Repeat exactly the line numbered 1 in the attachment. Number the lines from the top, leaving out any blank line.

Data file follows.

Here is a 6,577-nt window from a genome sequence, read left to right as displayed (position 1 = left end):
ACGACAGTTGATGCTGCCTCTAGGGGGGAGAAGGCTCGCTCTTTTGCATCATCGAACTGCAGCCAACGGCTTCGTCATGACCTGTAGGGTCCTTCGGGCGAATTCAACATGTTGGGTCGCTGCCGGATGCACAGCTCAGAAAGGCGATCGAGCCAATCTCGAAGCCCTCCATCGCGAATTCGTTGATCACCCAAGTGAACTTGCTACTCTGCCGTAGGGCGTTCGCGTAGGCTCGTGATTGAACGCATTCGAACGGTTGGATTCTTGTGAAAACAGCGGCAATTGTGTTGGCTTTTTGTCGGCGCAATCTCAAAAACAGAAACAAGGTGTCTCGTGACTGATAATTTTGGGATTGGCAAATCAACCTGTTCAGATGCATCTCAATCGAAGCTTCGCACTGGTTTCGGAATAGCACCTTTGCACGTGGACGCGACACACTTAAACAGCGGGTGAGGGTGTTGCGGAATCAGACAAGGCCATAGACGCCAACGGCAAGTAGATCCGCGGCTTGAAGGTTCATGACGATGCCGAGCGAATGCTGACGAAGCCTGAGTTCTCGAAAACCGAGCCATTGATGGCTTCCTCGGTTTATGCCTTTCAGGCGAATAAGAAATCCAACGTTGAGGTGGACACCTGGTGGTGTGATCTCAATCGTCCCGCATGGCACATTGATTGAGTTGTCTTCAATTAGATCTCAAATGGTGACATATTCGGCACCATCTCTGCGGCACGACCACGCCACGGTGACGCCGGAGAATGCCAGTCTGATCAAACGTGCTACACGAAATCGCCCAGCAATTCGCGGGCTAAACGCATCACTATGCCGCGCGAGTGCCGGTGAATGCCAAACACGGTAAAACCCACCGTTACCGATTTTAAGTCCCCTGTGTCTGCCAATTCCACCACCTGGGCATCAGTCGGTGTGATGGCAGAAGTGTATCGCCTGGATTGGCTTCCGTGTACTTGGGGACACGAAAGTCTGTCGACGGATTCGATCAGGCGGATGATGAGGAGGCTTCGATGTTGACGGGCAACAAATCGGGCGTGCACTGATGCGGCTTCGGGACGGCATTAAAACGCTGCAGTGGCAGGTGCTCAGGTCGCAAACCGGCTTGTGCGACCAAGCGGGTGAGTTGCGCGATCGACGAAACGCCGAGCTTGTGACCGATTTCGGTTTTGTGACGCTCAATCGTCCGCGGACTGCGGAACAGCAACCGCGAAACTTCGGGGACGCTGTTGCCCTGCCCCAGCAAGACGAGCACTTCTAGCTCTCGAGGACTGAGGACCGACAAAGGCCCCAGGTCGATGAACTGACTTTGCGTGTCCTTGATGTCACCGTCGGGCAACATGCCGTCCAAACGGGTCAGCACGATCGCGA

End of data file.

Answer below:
Here is a 6,577-nt window from a genome sequence, read left to right as displayed (position 1 = left end):